The DART Board: 09.02.2020

By Peggy Roalf   Wednesday September 2, 2020

Frieze Sculpture at Rockefeller Center returns to Rockefeller Center—opening this week and continuing through October 2, 2020. Loring Randolph, Director of Frieze NY, says“So much has changed since our planned opening of this year’s Frieze Sculpture on the 50th Anniversary of Earth Day, April 22nd, but what has not waivered is Frieze and Rockefeller Center’s commitment to putting the art of our time in the public realm. I am particularly excited to have the opportunity to see Ghada Amer’s Women’s Qualities take over the Channel Gardens, and self-taught 94-year old artist, Thaddeus Mosely, showcase his first bronze sculptures at the apex of those gardens on 5th Avenue. Above: Women’s Qualities by Ghada Amer

Curated by Brett Littman, Executive Director of the Noguchi Museum, the outdoor presentation places significant sculptural works by leading artists in open, public locations throughout Rockefeller Plaza, allowing for ample social distancing space in compliance with all City and State guidelines.

Leading international artists Ghada Amer, Beatriz Cortez, Andy Goldsworthy, Lena Henke, Camille Henrot and Thaddeus Mosley present new site-specific works exploring themes including women’s suffrage, migration, urban planning, and ecology.  Info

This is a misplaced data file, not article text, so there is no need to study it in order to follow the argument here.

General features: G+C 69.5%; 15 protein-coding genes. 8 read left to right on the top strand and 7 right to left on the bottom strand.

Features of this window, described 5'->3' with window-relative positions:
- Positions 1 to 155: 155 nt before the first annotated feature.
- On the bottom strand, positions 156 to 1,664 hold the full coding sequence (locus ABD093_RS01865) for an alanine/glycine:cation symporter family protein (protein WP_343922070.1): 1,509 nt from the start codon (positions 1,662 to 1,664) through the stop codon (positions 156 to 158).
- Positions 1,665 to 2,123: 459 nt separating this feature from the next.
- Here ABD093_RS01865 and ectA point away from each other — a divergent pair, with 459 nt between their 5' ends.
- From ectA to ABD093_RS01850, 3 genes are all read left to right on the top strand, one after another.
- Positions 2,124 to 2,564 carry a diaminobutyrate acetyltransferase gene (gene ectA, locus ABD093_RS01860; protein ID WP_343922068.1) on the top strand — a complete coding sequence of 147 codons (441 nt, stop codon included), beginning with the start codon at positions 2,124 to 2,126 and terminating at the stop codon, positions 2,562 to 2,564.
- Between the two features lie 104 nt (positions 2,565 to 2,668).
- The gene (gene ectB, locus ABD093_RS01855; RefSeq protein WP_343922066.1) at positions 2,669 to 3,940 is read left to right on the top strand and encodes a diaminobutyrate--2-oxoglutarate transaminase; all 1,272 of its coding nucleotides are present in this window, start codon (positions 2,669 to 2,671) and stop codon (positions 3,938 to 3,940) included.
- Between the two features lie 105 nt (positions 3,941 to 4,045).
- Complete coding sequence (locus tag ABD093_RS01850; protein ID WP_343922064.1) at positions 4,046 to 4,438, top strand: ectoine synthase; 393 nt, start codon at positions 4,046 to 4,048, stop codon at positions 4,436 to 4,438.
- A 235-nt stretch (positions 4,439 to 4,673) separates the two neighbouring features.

The Sculptors Alliance, now in its 40th year supporting artists involved in community arts and education, launched its new online programs yesterday. Marco Palli, President, says, “The Sculptors Alliance has long enjoyed an active exhibition history at galleries and alternative spaces in and around New York City We are now reaching out to our community to develop online exhibitions, with virtual opening receptions that can be attended by people everywhere." Info Above: Quiet Place (detail) by Damien Vera, from "Metal: A Sculpture Exhibition," presented by Sculptors Alliance, Governors Island, 2017; Photo: Marco Palli

First among its new programs is an Open Call for work in the 3D. Curator Natsuki Takauji proposes that we explore “How is the global pandemic changing our lives.” FLUXUX: Vita Mutataaims to uncover the ways in which artists work and question old approaches as they develop new ones. The exhibition will be presented online due to conditions brought on by COVID-19, which has put in-person exhibitions temporarily on hold.